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Editors' Pick: The Good, the Sad and the Feminine in January 2016

  • david bowie art collection
  • ed ruscha photography
  • annie leibovitz women portraits york vanity fair culture
  • embroidery free thread search fabric project designs design machine help policy privacy account
  • Urban art
  • Zackary Drucker
  • art business new contact rights
February 3, 2016
Runs, does yoga.

January has been a very turbulent month, and not particularly kind to the art world. The saddest and strongest impression was certainly the untimely death of David Bowie, whose outstanding contribution to art, mesmerizing appearance and character will never cease to inspire us. Since his figure is so legendary and timeless, most of the people still cannot process the fact that he is really gone. We talked about some of the artists who paid tribute to this beloved icon, and in this post we will also have a reminder of what Bowie’s taste in art was like.

On the other hand, some less sad, but rather tempestuous events struck us this month – the outrageous Russian artist Pyotr Pavlensky was transferred to a psychiatrical hospital, a stolen Picasso piece was found in Turkey, Richard Prince was sued for copyright valuation (once again) and Lea Levi announced her pseudo-scandalous performanceApart from the trivia, some important announcements were made in January, since it is the opening month of the year of course, and we therefore went through the list of art fairs that should be visited in early 2016. Also, Christine Macel was appointed the new director of the Biennale, and Frances Morris is the first female director of Tate Modern. So as you see, it seems as well that January has been a big month for women. There is an upcoming show that will discuss this topic in the range of street art, and there are also some interesting transgender artists that we mentioned this month, whose souls are both male and female, and whose talent is worth acknowledging.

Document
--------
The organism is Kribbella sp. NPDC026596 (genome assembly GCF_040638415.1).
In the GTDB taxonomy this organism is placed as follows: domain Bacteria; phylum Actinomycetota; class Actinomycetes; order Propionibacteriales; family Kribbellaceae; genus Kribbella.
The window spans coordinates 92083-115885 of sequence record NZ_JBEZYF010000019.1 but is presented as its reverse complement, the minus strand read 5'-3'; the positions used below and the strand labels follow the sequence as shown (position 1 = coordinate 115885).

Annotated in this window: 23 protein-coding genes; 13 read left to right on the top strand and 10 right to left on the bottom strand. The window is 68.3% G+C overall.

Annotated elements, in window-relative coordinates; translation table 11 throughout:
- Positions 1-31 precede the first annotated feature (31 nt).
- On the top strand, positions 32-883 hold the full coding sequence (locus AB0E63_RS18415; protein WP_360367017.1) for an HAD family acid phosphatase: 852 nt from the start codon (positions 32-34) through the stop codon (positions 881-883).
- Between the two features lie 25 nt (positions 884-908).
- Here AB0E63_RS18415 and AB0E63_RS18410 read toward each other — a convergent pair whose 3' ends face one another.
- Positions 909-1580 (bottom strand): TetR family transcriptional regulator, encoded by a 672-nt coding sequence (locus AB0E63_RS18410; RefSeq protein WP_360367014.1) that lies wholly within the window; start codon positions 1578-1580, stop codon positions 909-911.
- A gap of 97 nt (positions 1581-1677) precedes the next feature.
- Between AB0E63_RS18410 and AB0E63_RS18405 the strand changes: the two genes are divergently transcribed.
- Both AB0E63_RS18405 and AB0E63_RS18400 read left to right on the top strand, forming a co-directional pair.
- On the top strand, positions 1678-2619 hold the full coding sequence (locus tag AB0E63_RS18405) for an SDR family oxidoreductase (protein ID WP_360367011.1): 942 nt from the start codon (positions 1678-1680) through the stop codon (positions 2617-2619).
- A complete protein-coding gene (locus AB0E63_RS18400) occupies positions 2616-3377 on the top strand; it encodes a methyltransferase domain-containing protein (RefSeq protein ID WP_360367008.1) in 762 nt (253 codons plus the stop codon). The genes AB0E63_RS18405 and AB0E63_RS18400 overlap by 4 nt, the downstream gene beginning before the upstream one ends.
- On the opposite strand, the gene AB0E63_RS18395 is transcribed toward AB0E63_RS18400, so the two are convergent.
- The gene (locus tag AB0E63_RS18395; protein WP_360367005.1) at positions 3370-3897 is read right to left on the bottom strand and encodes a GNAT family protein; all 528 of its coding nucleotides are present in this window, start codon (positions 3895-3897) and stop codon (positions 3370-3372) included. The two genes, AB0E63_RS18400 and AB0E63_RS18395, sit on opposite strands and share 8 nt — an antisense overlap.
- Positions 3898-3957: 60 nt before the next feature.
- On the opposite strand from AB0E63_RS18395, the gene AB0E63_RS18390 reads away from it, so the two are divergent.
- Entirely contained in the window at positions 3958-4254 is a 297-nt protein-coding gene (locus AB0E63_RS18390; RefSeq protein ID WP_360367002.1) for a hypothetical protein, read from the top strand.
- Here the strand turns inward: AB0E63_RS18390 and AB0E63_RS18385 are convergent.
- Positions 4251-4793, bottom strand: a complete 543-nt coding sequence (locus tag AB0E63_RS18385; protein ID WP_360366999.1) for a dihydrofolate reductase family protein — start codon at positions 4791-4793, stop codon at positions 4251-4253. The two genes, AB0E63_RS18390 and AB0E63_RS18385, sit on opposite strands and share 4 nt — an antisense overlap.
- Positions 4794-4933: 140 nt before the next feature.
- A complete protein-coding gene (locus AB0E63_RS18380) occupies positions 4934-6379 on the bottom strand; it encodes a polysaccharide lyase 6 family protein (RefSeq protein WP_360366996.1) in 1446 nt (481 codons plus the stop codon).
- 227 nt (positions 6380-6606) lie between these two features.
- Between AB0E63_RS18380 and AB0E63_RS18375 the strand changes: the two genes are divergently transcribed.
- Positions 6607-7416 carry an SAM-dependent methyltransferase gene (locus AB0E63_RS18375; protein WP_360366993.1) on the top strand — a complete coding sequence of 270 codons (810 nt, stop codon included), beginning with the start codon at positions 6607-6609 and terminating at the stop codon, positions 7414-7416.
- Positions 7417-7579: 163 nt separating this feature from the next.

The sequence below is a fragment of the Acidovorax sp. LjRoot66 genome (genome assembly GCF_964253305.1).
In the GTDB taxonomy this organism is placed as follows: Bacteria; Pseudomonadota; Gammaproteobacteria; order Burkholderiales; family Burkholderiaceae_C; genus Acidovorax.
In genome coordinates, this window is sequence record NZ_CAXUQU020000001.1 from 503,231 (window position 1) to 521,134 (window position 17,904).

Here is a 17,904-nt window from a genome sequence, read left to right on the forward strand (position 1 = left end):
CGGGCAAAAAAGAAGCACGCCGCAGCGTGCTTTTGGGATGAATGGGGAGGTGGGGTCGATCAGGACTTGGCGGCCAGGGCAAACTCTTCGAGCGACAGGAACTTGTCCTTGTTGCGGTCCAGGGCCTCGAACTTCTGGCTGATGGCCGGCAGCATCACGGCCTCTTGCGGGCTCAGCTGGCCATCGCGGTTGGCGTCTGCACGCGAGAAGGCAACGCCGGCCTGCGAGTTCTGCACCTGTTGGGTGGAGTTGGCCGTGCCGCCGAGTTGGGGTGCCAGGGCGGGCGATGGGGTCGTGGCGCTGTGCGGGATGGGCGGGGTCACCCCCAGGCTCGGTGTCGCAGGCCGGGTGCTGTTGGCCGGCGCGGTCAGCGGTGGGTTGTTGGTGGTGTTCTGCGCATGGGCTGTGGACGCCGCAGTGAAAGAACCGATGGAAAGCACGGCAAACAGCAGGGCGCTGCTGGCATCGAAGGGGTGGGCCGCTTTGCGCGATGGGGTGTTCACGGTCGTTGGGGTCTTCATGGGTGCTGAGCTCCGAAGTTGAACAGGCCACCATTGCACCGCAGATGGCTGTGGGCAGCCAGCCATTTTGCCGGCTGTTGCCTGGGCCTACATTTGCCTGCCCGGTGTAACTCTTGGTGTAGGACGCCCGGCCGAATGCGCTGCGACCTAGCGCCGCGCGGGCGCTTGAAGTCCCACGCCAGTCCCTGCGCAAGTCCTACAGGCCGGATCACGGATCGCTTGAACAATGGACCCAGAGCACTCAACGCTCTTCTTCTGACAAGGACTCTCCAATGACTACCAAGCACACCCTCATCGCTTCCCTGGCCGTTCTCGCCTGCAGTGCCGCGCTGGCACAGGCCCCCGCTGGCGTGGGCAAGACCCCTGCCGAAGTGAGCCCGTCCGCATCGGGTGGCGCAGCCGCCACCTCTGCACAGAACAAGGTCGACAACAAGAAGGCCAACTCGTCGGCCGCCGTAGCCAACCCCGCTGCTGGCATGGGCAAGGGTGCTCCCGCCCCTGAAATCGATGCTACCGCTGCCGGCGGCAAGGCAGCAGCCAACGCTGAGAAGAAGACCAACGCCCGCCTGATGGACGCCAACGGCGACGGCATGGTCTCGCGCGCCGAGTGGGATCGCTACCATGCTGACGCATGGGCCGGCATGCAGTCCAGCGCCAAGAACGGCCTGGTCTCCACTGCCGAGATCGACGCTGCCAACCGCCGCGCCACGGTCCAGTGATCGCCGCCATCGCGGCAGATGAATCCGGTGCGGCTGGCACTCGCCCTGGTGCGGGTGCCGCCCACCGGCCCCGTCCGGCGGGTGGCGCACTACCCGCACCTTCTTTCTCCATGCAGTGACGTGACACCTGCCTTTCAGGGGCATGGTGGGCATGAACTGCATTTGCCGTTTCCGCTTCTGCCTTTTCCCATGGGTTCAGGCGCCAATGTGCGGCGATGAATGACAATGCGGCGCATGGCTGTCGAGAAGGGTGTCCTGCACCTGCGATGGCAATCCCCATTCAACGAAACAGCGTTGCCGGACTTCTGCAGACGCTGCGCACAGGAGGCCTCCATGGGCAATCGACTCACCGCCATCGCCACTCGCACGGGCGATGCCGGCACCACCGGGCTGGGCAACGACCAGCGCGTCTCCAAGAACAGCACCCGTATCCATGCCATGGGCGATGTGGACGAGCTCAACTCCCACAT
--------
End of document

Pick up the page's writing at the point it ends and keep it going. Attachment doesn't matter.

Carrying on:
David Bowie's Art Collection

His 26th studio album was his swan song, we now know, and his last video for Lazarus was a haunting parting gift to his devoted fans. He left for immortality in style, as endless tributes continue to pour in from all around the planet. It is clear that Ziggy Stardust never stopped making art – not even during his eighteen-month battle with liver cancer. His four-decade-long relationship with it was always an intimate one, from the music and the videos he made to his own drawings and paintings. But it wasn’t just about that. Among many things, David Bowie was also a dedicated art collector, and one with good taste too.

Take a look at the article on Bowie’s art collection here.

Urban Art as One Of The Most Significant Movements

The birth of urban art was strongly dependent on the communities and local reception. It originated on a neighborhood level, addressing local issues and communicating messages in-situ. However, in the last fifteen years,things changed immensely and this ephemeral and local phenomenon became a global movement due to the obsessive documentation of street artworks and online photo sharing. Fueled by the Internet, urban art gained visibility on a global scale and it allowed artists to track each other’s work, establish connections and collaborations, form a scene and a base of followers. The growing visibility was followed by the crossover into gallery system and consequently high-end art market where it became one of the leading forces.

But could be one of the most significant movements recently? Find out more here.

  • embroidery free thread search fabric project designs design machine help policy privacy account

Embroidery Art

A story about art, conceived when crafts met radical activism, when women, along with the global feminist movement of the 1960s and 1970s, started encouraging the traditional crafts in all their forms.